And of course sometimes you simply have lousy research designs, unethical researchers simply trying to get published and not find out what the truth about something is.
And as physicists know/have speculated, the OBSERVER often changes the outcome of the results of experiments, simply by being present.
This is really hard for a lot of people to believe, but the fact is people behave very different in the presence of some observers than they do in the presence of other types of observers vs. no observers at all.
Imagine the pastor of your church is going to stop by at the house this week. You’re going to remove some things from the living room. Imagine instead that your best friend is coming over to the house to visit. You weren’t excited about the gift they got you for your birthday but maybe you’ll bring it back into the living room for the visit.
And then there is the influence of honesty vs. appropriateness.
Lots of research revolves around the subject sharing some information with the experimenter.
For example, in 2021, people claim to be environmentally conscientious.
But the fact is that most people who you would expect to be friends of the environment, aren’t as environmentally friendly as they let on in real life.
What happens is that first, people tell you what they want you to hear and even more importantly what they think you WANT to hear.
I call this “self report.”
Anytime I see research which includes measurement of “on a scale of 1 – 7 with 1 being not at all and 7 being “almost always” where would you say you rank on the scale?
A common self report study done each year around the world is “happiness rankings.” And for this completely undefined term, researchers worldwide ask subjects how happy they are.
Then when you go to Denmark or any of the Scandinavian countries that tend to be near the top of the rankings year in and year out, and you talk to people, you find they are no happier than anyone else.
But you do discover that their EXPECTATIONS in life are moderate compared to say someone living in the U.S. where expectations or hopes and desires are often quite high, meaning that results are typically lower compared to hopes and thus people report being less happy but that is a different measurement though social scientists have pushed the happiness button for decades now and countries like Great Britain actually pass legislation to find ways to make their population “happier” again without having a working definition of what happiness is.
With all of these challenges in research you can see why researchers often pad their results with their opinions and even lie about the results and measurements that put the foundation under the results.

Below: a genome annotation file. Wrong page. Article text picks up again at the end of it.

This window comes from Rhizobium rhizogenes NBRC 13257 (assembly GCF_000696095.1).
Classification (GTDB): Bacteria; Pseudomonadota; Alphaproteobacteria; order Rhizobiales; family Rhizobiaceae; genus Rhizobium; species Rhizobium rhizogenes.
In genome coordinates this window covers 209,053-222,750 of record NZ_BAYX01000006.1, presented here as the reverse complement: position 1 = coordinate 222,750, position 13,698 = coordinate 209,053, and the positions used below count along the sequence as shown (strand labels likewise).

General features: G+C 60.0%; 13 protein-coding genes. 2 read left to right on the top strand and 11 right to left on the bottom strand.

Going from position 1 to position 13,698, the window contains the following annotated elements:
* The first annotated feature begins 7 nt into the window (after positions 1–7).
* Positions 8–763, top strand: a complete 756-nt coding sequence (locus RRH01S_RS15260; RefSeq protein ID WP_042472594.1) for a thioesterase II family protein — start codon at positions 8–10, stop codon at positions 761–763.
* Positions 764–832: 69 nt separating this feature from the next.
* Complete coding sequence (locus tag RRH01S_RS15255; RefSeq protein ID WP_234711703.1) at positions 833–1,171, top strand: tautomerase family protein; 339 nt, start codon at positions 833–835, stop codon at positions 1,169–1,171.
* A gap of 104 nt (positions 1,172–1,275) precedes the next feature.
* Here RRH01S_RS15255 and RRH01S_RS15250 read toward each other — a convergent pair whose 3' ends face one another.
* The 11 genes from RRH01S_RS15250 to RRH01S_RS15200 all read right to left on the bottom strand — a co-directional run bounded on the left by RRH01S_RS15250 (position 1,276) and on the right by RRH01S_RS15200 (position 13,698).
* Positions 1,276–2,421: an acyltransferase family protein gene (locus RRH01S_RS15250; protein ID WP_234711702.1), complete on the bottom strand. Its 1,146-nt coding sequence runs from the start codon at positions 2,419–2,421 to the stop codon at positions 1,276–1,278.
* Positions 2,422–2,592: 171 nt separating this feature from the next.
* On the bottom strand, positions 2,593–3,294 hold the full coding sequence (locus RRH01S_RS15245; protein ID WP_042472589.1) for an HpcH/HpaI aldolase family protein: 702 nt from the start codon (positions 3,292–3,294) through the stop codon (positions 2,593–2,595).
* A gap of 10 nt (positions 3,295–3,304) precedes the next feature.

Today a lot of research isn’t research. It’s a series of experiments to prove the point of the researcher.
And it’s very easy to fake results and even easier to get bogus measurements to support your idea (your hypothesis).
In the book I’m writing right now, I try to bring you a collection of findings that have been generalized.
And that’s a problem as well. What is true in a society like the United States is often VERY different from what is true in South America. One example: South America has mostly collectivist cultures that literally make Asian countries look like independent, self oriented people until you make the next comparison and see that North America is far more individualized as a culture than Asia, which is indeed on average far more collectivist than South Americans.
That means that people LIVE INSIDE OF DIFFERENT FRAMES and when asked questions their answers mean very different things from country to country.
Ask a Baptist, a Catholic, a Lutheran and a Jew a question of whether they are being righteous in the eyes of God, you’ll possibly get the same WORDS from each person but the BEHAVIORS are very, very different for each of those groups to get the behavioral label.
To succeed in persuading it’s imperative to understand how people make their decisions. And most people do not make their decisions based on biases, heuristics or even the force of the persuader.
They make their decisions based upon their character, their honesty, their self interest, their desire to help their family, their tribe, and all of the contextual cues we’ve talked about in this chapter, and hundreds more.
Certainly you must master heuristics and biases, know what expendable income people have, what their faith is, what tribes they belong to. You must understand WHO is in their rolodex of the mind and how to appeal to ALL of them. And more.
And then you must be able to appeal to the contexts, the frames.
And do it ethically, with integrity with the other person’s best interests in mind so you will develop friends and loves for life.
Next up: Nested Loops, Humans as Completion Creatures